Dear Ones in Christ Jesus:
The next seven days are likely to be jammed for many of us. The energy and hustle of Thanksgiving will consume the next several days with travel, connecting with family and friends, eating and serving our neighbors. It is worth remembering that what we may pack into a few days is something that the people of God are enjoined to do all the time. After all, we are the ones who are invited to give thanks every day and in every circumstance. In recent years we have been reminded by theologians, physicians and therapists of the value added to our lives to live from a heart of gratitude. That may be especially worth keeping in mind this coming weekend when college football obsessed fans hold their breath for long periods of time without exhaling because of what's going on the field.
No sooner than the turkey leftovers become sandwiches, salad, soup or are fricasseed Advent will be here. Sunday December 1 marks the start of Advent and a new church year. December 1 is also World Aids Day lest we forget. Advent offers the church and each Christian the opportunity to mark time in a particular way. In this season we wait with patience to receive the revelation and presence of God anew as we rhythmically journey toward Bethlehem. But truth be told we have an awkward and uncomfortable relationship with Advent. Maybe it's the shorter, darker days of December. Or maybe it's because we just want to get on with Christmas, which by the way is so wrapped in glitz and consumerism that we often fail to unwrap the real gift of Christmas. After all, why be bothered after Christmas Eve with our candle lighting and singing Silent Night with a little baby who even in infancy seeks to completely rearrange our lives.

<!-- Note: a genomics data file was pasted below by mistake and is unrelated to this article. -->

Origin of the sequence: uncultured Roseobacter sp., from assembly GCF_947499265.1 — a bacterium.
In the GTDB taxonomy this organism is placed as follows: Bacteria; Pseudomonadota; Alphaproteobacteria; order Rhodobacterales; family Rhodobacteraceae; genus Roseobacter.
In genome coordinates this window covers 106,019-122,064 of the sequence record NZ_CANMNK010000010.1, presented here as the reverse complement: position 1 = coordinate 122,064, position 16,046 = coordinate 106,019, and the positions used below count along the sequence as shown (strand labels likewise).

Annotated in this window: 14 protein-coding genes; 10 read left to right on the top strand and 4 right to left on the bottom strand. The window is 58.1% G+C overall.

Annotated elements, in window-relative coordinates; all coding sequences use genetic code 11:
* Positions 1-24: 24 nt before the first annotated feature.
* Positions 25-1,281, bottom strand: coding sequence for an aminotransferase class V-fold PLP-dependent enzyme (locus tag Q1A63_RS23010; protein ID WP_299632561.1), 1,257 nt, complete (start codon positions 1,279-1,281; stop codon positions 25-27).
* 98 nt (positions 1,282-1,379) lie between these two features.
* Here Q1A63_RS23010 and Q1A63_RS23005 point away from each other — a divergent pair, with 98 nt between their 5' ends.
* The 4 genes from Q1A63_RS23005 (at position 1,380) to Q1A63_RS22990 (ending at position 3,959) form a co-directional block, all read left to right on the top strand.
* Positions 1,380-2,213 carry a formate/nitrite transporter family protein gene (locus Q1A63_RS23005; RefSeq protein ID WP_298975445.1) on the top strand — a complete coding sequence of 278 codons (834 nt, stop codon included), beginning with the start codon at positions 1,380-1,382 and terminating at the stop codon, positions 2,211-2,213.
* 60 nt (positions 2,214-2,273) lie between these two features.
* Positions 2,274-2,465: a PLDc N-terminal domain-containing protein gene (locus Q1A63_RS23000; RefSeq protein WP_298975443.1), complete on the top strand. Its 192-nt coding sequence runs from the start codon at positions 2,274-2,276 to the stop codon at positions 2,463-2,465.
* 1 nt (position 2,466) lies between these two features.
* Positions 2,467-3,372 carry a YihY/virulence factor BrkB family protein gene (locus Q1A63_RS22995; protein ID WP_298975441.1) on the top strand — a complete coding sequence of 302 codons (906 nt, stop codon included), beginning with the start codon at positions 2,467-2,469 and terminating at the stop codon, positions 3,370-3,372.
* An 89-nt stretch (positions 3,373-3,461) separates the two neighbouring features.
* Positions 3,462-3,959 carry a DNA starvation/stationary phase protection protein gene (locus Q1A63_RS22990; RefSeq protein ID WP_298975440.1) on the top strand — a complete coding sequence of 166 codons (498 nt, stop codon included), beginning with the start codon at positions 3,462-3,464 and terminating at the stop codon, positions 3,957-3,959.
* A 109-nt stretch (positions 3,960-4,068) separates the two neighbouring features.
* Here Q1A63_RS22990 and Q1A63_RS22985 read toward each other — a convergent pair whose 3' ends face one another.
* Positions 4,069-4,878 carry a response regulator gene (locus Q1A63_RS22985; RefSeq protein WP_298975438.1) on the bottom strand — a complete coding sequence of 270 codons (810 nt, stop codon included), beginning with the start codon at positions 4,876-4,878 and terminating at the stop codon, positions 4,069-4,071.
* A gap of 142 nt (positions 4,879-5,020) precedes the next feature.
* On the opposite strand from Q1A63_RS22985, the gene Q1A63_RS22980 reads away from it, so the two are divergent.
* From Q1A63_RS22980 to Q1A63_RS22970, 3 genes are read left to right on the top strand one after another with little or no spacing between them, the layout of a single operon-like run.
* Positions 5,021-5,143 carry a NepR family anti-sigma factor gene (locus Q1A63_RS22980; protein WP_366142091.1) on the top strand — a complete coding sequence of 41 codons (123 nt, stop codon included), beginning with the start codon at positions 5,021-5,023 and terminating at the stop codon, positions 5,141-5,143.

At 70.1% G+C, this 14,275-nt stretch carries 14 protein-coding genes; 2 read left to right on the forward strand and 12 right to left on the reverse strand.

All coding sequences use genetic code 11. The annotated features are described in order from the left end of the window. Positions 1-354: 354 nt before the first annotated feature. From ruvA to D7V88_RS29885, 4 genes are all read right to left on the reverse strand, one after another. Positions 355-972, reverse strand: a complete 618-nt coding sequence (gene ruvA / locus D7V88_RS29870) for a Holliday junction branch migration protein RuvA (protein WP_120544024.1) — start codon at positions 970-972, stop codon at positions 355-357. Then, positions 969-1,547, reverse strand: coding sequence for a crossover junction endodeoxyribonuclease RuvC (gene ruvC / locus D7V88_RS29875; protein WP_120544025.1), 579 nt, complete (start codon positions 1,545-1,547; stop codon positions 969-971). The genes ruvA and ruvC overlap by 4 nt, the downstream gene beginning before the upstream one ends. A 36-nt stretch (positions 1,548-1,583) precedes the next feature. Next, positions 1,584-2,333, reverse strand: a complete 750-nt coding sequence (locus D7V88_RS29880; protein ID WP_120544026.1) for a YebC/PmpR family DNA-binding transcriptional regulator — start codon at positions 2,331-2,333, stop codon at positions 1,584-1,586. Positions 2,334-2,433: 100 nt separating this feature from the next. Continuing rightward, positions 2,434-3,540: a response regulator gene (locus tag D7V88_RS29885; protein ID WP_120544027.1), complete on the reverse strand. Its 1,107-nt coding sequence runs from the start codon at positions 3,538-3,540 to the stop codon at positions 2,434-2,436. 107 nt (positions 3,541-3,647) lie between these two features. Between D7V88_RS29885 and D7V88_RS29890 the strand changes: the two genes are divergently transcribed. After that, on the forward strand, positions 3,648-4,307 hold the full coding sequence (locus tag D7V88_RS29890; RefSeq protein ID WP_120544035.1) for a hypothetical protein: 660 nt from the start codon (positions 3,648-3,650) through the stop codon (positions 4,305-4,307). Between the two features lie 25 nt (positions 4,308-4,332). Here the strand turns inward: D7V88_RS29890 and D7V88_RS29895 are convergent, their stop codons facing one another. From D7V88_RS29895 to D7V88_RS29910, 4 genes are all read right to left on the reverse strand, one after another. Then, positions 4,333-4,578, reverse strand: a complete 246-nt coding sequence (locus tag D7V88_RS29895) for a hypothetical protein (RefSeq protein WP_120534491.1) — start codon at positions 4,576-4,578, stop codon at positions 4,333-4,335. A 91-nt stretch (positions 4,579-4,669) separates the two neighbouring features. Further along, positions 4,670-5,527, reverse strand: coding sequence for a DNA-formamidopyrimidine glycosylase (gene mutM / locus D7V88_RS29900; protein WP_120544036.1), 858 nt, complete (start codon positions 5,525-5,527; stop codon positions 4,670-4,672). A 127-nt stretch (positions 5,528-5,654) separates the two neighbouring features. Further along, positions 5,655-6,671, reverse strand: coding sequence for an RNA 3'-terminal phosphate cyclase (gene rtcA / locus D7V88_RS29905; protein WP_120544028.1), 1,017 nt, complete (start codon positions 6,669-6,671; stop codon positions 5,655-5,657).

But every year I lean into Advent with new hope and anticipation that I won't rush through the days and miss the point again. So, I am praying with and for me and you. The Apostle Paul is spot on with this reminder:
Besides this, you know what time it is, how it is now the moment for you to wake from sleep. For salvation is nearer to us now than when we became believers; the night is far gone, the day is near. Let us then lay aside the works of darkness and put on the armor of light; let us live honorably as in the day, not in reveling and drunkenness, not in debauchery and licentiousness, not in quarrelling and jealousy. Instead, put on the Lord Jesus Christ, and make no provision for the flesh, to gratify its desires. (Romans 13:11-14)
Trying to pay attention with you to what really matters I am,
Yours in Jesus Christ,
✝︎ Gregory V. Palmer